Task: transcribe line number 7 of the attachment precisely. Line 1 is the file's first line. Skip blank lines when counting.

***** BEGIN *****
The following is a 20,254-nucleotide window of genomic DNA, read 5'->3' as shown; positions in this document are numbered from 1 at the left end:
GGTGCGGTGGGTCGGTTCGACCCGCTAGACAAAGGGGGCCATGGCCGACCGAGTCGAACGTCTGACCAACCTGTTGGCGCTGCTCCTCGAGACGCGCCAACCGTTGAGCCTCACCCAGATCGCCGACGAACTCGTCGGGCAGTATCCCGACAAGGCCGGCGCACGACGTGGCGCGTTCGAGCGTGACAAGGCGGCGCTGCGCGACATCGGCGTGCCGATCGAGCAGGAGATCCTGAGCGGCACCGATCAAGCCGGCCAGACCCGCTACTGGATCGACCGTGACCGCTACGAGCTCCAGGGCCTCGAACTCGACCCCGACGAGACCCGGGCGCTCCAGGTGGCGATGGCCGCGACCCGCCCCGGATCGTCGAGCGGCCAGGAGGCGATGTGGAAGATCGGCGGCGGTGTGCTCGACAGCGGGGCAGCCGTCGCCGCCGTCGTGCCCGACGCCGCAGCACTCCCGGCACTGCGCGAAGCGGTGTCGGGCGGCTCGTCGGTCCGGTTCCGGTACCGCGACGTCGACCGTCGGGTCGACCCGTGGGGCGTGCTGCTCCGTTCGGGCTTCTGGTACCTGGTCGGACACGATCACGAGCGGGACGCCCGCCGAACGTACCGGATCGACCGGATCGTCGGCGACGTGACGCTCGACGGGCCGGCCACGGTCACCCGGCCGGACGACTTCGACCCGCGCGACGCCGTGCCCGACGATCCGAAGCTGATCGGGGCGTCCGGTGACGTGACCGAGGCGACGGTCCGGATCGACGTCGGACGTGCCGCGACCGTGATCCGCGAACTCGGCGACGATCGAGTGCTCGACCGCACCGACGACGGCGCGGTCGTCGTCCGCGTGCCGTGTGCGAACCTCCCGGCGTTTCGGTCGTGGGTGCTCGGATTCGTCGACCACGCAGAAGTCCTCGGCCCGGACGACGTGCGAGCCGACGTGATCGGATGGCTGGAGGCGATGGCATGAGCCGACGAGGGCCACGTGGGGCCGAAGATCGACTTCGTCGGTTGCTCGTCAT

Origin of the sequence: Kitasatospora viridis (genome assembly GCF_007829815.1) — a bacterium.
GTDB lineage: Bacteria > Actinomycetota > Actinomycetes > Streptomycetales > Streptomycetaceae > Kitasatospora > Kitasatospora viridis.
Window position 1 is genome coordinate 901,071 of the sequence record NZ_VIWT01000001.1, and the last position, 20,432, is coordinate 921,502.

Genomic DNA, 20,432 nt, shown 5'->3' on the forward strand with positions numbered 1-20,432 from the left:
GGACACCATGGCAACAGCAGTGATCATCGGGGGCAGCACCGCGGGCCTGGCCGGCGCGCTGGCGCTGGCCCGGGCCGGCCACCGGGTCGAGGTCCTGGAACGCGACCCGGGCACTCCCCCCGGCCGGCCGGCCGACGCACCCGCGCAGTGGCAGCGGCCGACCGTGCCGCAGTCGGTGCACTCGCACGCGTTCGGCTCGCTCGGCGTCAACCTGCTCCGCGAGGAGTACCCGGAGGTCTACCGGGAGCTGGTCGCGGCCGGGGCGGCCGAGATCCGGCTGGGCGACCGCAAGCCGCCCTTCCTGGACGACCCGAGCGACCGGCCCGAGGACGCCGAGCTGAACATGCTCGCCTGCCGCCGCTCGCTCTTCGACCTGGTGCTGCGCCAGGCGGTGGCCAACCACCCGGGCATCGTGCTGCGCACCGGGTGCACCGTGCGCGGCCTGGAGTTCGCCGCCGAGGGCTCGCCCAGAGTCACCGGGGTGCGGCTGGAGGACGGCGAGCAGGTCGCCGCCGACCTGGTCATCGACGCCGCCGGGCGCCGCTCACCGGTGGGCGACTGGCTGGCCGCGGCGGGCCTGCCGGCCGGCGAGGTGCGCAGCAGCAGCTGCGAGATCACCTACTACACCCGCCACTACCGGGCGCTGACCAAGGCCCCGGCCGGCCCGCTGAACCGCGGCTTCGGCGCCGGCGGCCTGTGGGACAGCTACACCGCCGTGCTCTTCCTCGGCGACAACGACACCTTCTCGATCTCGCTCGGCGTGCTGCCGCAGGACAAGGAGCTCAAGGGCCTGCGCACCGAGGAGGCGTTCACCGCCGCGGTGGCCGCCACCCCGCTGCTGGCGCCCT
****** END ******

GGACACCATGGCAACAGCAGTGATCATCGGGGGCAGCACCGCGGGCCTGGCCGGCGCGCTGGCGCTGGCCCGGGCCGGCCACCGGGTCGAGGTCCTGGAACGCGACCCGGGCACTCCCCCCGGCCGGCCGGCCGACGCACCCGCGCAGTGGCAGCGGCCGACCGTGCCGCAGTCGGTGCACTCGCACGCGTTCGGCTCGCTCGGCGTCAACCTGCTCCGCGAGGAGTACCCGGAGGTCTACCGGGAGCTGGTCGCGGCCGGGGCGGCCGAGATCCGGCTGGGCGACCGCAAGCCGCCCTTCCTGGACGACCCGAGCGACCGGCCCGAGGACGCCGAGCTGAACATGCTCGCCTGCCGCCGCTCGCTCTTCGACCTGGTGCTGCGCCAGGCGGTGGCCAACCACCCGGGCATCGTGCTGCGCACCGGGTGCACCGTGCGCGGCCTGGAGTTCGCCGCCGAGGGCTCGCCCAGAGTCACCGGGGTGCGGCTGGAGGACGGCGAGCAGGTCGCCGCCGACCTGGTCATCGACGCCGCCGGGCGCCGCTCACCGGTGGGCGACTGGCTGGCCGCGGCGGGCCTGCCGGCCGGCGAGGTGCGCAGCAGCAGCTGCGAGATCACCTACTACACCCGCCACTACCGGGCGCTGACCAAGGCCCCGGCCGGCCCGCTGAACCGCGGCTTCGGCGCCGGCGGCCTGTGGGACAGCTACACCGCCGTGCTCTTCCTCGGCGACAACGACACCTTCTCGATCTCGCTCGGCGTGCTGCCGCAGGACAAGGAGCTCAAGGGCCTGCGCACCGAGGAGGCGTTCACCGCCGCGGTGGCCGCCACCCCGCTGCTGGCGCCCT